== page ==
Monday, September 6, 2010


When we got back from out trip the first thing we did, is call my daughter and son-in-law and see if they and our two granddaughters, could come over for dinner and family night. It had only been a few days that we had seen them, but Jeff and I realize that they might not live close forever, so we want to spend as much time as we can with them. I loved getting away, and it was the perfect vacation. Still it was also nice to have my house full of the kids and everyone working together in the kitchen creating dinner and a special dessert. Angie and I had to check the garden and see what had grown since she had been gone. Now I know those of you who aren't a grandparent yet, probably think we are way too crazy our about our grandkids but... all I can say is wait and see, it is wonderful!

"If becoming a grandmother was only a matter of choice, I should advise every one of you straight away to become one. There is no fun for old people like it!"
-- Hannah Whithall Smith

I read a quote the other day that said ..."A grandmother is a mother who has a second chance." That is really what it feels like. Since you don't have the responsibility to raise them, then your job is to just love,teach, and play with them. I feel like I  have the time now to play more and yet I  still have the guilt of maybe not playing enough with my kids, so yes, it does feel like a second chance to make things right! They also love you unconditionally and that is a huge thing. This story tells it best and I could totally relate, since my granddaughter Angie was only little over 2 when I was diagnosed the second time with cancer. She has seen me go through a mastectomy and radiation and much more...and loves me just the same. I think that is why this story hit such a deep part in my heart. Enjoy!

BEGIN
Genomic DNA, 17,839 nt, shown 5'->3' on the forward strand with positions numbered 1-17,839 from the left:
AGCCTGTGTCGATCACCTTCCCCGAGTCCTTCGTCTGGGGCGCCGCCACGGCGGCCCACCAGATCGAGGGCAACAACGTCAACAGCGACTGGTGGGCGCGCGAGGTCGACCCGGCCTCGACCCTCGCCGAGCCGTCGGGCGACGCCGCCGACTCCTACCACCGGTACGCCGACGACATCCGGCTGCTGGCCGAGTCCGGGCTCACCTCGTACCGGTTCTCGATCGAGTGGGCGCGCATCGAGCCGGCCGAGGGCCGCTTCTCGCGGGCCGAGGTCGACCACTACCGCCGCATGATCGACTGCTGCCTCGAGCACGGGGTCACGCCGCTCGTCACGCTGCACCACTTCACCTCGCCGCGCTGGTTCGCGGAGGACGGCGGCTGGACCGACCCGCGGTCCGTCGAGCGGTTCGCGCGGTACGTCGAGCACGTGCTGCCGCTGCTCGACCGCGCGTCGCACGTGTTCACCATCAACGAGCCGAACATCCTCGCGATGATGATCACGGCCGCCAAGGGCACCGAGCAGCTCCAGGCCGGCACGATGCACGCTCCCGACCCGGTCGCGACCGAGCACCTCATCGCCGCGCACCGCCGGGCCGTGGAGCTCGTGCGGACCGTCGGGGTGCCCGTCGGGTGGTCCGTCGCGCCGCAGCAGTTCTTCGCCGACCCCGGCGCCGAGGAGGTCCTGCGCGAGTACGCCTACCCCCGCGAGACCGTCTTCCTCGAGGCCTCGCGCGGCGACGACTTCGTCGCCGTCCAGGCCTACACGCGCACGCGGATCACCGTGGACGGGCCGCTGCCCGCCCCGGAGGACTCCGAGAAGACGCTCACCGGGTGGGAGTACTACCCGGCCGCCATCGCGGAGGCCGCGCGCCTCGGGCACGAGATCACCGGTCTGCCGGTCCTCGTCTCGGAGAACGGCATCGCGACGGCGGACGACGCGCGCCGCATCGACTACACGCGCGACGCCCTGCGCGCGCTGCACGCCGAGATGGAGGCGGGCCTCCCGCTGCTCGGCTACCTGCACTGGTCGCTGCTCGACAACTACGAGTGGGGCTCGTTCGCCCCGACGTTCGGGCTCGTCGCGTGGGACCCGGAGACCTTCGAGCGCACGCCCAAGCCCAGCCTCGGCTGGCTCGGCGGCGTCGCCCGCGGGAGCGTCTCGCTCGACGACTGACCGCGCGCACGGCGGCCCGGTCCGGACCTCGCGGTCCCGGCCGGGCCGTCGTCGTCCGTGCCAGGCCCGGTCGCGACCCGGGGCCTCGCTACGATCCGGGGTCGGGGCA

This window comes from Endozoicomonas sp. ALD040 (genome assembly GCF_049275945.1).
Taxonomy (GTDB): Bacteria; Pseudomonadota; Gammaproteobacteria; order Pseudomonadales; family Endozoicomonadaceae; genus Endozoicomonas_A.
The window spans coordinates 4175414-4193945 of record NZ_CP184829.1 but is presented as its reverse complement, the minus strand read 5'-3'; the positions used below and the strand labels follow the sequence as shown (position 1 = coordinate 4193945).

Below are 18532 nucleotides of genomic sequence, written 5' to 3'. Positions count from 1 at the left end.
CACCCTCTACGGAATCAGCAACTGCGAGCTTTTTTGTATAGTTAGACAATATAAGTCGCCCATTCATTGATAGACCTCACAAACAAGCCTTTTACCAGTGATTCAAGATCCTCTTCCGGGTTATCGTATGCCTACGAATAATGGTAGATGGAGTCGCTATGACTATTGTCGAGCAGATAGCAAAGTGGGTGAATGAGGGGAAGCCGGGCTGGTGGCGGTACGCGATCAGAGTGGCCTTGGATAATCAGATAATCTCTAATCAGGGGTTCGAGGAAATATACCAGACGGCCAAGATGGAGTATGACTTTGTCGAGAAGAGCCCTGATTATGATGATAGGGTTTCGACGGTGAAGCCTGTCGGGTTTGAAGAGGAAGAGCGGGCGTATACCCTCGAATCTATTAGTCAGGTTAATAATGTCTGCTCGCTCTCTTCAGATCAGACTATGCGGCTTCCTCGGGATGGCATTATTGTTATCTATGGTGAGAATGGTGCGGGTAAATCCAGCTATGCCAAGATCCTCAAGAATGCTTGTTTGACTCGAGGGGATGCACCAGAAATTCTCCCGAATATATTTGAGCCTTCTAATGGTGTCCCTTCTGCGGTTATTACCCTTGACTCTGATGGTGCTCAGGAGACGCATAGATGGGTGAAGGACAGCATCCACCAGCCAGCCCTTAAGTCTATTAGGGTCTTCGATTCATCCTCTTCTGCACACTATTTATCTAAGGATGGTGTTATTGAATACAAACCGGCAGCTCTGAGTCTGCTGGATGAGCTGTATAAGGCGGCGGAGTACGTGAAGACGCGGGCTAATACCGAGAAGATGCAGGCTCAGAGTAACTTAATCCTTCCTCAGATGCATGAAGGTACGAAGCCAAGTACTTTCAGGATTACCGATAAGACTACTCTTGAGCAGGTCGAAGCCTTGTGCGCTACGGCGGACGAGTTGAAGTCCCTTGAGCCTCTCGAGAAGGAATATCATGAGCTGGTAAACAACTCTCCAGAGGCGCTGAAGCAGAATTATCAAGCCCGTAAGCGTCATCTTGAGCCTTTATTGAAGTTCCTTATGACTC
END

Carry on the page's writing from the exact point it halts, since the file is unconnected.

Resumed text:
The sincere and innocent wisdom of a child never ceases to fill me with wonder.
Last year I had surgery to remove a tumor from my thyroid gland. I had staples across the front of my neck for a week afterward (a true Frankenstein look) and then a very angry looking red scar after the staples were removed. Since I couldn't tolerate a collar against the wound, I became very creative at wearing scarves. My granddaughter Caitlynd, 3 1/2 yrs old at the time, also started wearing scarves.
The two of us had a grand time picking out 'the perfect scarf' for our outfits and finding unique ways to tie them. As I opened my closet door to choose our scarves for Caitlynd's fourth birthday, my precious granddaughter put her hand on my forearm and said, "Let's not wear a scarf today."
Looking into her serious little face, I took a deep breath and closed the closet door. On the way out of the house, I took a quick look in the mirror and felt the tears rise in my eyes.
Her birthday party was a big affair and I knew people were going to stare at my now---bright pink scar---and whisper about it behind their hands.
To this day, I don't know if Caitlynd saw the well of tears I fought back or sensed my hesitant mood, but as we walked out the door she said, "Don't worry Grammy, I'll hold your hand."
And she did, all day long. I haven't worn a scarf since.

"Our grandchildren accept us for ourselves, without rebuke or effort to
change us, as no on in our entire lives has ever done, not our parents,
siblings, spouses, friends-and hardly ever our own grown children."
Ruth Goode


"A grandchild fill a space in your heart that you never knew was empty."  ~ Unknown

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